Measure 72: That same D-sharp mentioned just above can be released from the left hand on beat three. The right hand now has it in the alto.

Measure 79: I delay the left hand’s arrival on the Great until 81. I feel that makes a more effective and smooth crescendo. The entire section that follows is full of opportunity to re-distribute notes among the hands. Don’t ask the poor left hand to do all the work there.

Measures 95-96: Most people just jump the left hand to the Positif, and you can hear the bump when they do. That can be smoothed out: in 95, take the alto D-sharp with the right hand on beat 2. Then in the 3rd beat, take the tenor F-double-sharp with the right hand. Now your left hand has only the final C-sharp to play, during which time it can be positioning fingers on the Positif to set up for 96.

Measures 108-109: The transition to the Positif can be smoothed out by moving a beat earlier in the lower two manual voices, leaving only the final G-sharp on the Great.

Measure 110: Theoretically, both hands are still on the Positif here, but on some organs, the right hand may be well served to play those few remaining melody notes on the Great.

Measures 114-158: This is the “development” section, if one is required. It would probably be well served to sound like an ongoing improvisation rather than a series of events. Even Franck indicates at 120 “with a certain liberty…” as opposed to a disorderly one. Keep things moving; it’s still only one theme.

Measures 146-147: I use the (dead) Pedal to help maintain legato in the manuals.

Measures 149-158: Don’t rush through here. That would be out of character with the piece, and you’ll only have to come to a screeching halt again for the recap at 159.

Measures 159-174: Plenty of opportunities to redistribute notes among the hands. Don’t be lazy.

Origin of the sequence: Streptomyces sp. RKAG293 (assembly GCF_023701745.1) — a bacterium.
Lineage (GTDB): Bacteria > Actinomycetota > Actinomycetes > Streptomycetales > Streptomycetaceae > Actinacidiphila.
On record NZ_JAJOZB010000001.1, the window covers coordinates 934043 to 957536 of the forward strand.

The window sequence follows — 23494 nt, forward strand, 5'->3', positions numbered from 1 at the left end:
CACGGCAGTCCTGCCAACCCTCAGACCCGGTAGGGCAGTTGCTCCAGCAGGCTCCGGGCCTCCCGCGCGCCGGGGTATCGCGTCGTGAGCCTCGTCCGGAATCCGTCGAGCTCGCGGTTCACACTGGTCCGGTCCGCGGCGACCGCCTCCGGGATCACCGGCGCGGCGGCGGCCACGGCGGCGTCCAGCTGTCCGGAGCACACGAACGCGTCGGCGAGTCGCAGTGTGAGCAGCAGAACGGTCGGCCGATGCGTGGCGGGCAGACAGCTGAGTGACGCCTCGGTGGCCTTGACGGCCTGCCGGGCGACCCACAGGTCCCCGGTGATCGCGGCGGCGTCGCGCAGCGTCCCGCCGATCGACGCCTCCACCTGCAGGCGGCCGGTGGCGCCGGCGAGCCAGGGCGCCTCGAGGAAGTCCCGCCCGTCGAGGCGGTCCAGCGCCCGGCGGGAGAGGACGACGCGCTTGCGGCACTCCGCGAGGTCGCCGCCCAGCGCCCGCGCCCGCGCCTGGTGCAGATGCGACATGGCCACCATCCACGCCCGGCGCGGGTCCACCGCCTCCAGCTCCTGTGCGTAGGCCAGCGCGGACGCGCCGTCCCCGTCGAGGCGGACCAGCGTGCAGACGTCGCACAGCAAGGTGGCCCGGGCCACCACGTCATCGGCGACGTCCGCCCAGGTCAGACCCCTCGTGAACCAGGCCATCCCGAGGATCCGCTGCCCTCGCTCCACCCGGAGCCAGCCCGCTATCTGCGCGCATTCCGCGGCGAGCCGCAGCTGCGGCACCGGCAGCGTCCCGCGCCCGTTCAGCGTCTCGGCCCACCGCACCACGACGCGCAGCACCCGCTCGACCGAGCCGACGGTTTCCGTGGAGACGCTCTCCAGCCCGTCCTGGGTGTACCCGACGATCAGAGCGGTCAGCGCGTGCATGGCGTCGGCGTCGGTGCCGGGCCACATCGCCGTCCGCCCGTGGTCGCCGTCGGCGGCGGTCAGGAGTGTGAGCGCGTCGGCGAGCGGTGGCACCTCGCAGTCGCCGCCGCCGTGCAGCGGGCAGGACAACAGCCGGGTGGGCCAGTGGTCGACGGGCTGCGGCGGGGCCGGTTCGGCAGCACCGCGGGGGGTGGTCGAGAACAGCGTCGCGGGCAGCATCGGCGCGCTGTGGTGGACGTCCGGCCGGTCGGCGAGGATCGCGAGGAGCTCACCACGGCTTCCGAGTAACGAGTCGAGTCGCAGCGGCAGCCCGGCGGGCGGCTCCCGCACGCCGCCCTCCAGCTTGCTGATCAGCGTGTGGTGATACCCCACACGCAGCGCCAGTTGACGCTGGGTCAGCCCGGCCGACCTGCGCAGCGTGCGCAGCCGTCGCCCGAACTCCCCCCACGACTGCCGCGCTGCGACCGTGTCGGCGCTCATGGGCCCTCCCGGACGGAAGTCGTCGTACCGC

Measures 175-187: This is that section that sends people screaming into the night in their underwear. There are some obscenely wide reaches plus some nasty cross-rhythms. General suggestions: 1) If you have large hands, congratulations. Use them well. 2) Keep the melody legato at all costs. 3) Jump the left hand lightly when necessary. Do not lunge for notes – astute listeners can hear the panic in the sound when you do that. 4) People with small hands deserve every permission to leave out some notes, re-configure some octave placements, etc. Do what you have to do; feel free to ask for help.

Measure 182: In the interest of melody legato, I move the final alto note E-sharp up an octave. Who’s going to notice?

Measures 190-196: Left hand still on Great.

Measures 197-198: I play the left hand on the Positif for some extra decrescendo. The left hand goes back to the Great for 199.

Measure 198: If the left hand takes the final C-sharp in the alto, that will allow complete legato for the right hand’s return to the Great.

Measure 205: Second beat, lower alto: I add a G-sharp (second line) on the final triplet of that beat. I feel we just need another pitch there to keep the texture from thinning so much in that little spot.

Measures 212-222: This is one of the most beautiful passages I know of for the organ. I go into some interesting contortions to keep the right hand legato. It is possible, but it will require your absolutely best Gleason “Finger Crossing” technique. If you’re interested in the details, I’ll send you a copy of those measures with my fingerings.

Our Prayer is concluded. Amen.